Is The Natural Gas Rally Over?

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 |  Includes: UNG
by: Lior Cohen

The price of natural gas (short term delivery) continued to rise last week. Based on the latest EIA report, last week's withdrawal from storage was high for the season. Is natural gas' rally over? Let's examine the recent changes related to the natural gas market.

During last week, the future price of Henry Hub (short term delivery) sharply increased by 2.5%. Moreover, United States Natural Gas (NYSEARCA:UNG) also rallied by 1.3%. As of last week, the Henry Hub future prices were nearly $1.83 per million BTUs higher than the price for the same week in 2012. The rally in the price of natural gas may have also helped pressure up shares of major natural gas and oil producers such Chesapeake Energy (NYSE:CHK): During the previous week, Chesapeake's stock rose by 0.3%. If natural gas will continue to trade up it could raise the expected revenues of Chesapeake and thus positively affect the company's shares.

The chart below shows the changes in the price of natural gas during February and March. As seen, natural gas prices have risen in the past several weeks.

Click to enlarge
(Click to enlarge)

Storage

According to the latest EIA weekly update, the underground natural gas storage contracted by 95 Bcf to 1,781 Bcf. In comparison, the storage increased by 57 Bcf during the same week in 2012 and by 10 Bcf for the average five years. The current storage for all lower 48 states is 26.5%, below last year's storage and only 3.5% above the 5-year average. The gap between the current storage and the 5-year average shrank in recent weeks - the gap was 17.7% back in February. The table below presents the developments in storage from November to March (for twenty one weeks) in the past five years. As presented, the average extraction in 2012/3 is slightly higher (in absolute numbers) than the average withdrawal in 2011/2 and in 2008/2009. Moreover, the average withdrawal is only slightly lower than the average withdrawals between 2010 and 2012.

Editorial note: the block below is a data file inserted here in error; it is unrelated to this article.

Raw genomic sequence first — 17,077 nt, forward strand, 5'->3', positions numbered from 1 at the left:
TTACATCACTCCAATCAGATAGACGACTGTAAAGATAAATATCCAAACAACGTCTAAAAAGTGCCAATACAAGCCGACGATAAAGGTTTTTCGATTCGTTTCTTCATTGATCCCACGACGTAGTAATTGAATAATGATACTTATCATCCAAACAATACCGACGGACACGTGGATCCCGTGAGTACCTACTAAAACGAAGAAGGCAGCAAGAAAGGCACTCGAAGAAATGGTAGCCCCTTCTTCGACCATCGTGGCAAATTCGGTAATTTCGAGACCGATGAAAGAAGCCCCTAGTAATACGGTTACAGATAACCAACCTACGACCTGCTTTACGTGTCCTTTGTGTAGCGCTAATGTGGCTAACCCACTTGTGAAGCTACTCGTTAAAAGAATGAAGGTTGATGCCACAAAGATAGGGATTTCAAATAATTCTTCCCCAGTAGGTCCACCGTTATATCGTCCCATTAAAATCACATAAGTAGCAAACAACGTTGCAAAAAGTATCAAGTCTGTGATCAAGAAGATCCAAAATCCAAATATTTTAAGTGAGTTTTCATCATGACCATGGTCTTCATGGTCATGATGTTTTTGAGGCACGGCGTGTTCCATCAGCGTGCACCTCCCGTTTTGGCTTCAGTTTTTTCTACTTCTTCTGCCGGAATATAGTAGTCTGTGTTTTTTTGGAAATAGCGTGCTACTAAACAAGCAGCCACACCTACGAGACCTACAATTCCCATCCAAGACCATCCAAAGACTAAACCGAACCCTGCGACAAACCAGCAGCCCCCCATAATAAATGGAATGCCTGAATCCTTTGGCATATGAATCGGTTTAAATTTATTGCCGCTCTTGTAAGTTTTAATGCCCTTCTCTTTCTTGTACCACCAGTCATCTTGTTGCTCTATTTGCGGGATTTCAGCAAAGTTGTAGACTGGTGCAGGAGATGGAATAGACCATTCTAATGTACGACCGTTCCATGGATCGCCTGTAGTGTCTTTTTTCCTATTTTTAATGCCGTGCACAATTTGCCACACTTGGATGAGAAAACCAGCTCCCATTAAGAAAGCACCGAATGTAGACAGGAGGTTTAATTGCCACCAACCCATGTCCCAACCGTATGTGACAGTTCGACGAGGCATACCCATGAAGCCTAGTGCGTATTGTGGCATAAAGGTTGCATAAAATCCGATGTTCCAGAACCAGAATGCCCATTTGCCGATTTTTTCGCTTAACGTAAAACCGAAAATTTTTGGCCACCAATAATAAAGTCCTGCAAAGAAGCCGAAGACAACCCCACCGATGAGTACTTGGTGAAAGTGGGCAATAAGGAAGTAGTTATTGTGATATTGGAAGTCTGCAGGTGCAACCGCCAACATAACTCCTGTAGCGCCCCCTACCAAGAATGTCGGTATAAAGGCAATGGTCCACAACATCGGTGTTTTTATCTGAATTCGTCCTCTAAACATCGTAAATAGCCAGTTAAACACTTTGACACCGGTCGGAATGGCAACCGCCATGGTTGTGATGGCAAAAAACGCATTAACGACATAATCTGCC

Demand

From the demand standpoint, during last week, the average U.S NG consumption increased again by 7% and was 31.1% higher than the same week in 2012. The power sector led the charge with a 12.1% gain (week over week) but was 12.2% lower than last year. Moreover, the residential/commercial sector's demand rose by 8.2% (week over week) and was 100.9% higher than last year's consumption. Finally, the industrial sector's demand inched up by nearly 0.4% (W-o-W). As a result, the total demand for NG increased by 7% compared to last week's. Finally, the total demand was 31.3% higher than the demand during the same week last year. Based on the above, the demand for natural gas grew during last week compared to the demand for natural gas a week earlier and compared to last year's.

Supply

From the Supply standpoint, the gross natural gas production inched down by 0.3% during last week; it was 0.6% above the production in 2012. Conversely, imports from Canada rose last week by 4.1% (week-over-week); the imports were also 13.3% above the same week in 2012. The total U.S natural gas supply inched up by 0.13% compared to last week.